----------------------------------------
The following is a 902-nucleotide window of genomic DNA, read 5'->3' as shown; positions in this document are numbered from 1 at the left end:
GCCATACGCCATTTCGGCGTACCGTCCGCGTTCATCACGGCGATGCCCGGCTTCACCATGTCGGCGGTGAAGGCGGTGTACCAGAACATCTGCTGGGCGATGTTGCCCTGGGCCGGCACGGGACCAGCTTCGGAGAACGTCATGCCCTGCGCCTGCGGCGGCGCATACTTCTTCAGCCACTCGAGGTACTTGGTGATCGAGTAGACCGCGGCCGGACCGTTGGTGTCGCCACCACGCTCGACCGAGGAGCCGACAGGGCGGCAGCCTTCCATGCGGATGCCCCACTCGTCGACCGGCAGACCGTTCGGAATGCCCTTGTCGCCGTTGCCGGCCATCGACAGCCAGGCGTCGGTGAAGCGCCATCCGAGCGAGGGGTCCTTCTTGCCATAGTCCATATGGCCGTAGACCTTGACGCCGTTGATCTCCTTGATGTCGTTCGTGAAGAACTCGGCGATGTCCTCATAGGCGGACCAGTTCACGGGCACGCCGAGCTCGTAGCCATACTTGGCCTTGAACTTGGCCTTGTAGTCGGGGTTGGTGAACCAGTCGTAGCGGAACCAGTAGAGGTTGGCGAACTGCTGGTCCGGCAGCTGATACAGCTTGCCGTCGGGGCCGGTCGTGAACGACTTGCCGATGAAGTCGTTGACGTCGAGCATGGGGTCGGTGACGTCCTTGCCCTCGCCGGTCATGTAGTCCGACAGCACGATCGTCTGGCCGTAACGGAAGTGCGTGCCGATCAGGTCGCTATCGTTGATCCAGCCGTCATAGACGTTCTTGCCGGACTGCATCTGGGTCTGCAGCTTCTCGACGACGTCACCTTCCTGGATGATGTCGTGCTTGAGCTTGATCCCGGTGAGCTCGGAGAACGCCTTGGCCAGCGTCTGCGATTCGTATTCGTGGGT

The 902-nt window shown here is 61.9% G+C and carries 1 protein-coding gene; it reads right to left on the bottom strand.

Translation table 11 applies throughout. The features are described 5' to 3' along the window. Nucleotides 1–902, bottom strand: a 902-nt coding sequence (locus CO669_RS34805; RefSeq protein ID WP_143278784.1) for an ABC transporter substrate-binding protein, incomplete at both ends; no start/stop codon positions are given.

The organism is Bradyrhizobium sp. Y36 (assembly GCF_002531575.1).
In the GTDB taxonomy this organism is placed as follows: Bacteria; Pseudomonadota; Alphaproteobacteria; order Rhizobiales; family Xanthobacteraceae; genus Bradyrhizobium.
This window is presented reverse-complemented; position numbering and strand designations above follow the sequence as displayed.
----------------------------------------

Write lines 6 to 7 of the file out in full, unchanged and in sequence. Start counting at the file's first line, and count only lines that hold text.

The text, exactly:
In the GTDB taxonomy this organism is placed as follows: Bacteria; Pseudomonadota; Alphaproteobacteria; order Rhizobiales; family Xanthobacteraceae; genus Bradyrhizobium.
This window is presented reverse-complemented; position numbering and strand designations above follow the sequence as displayed.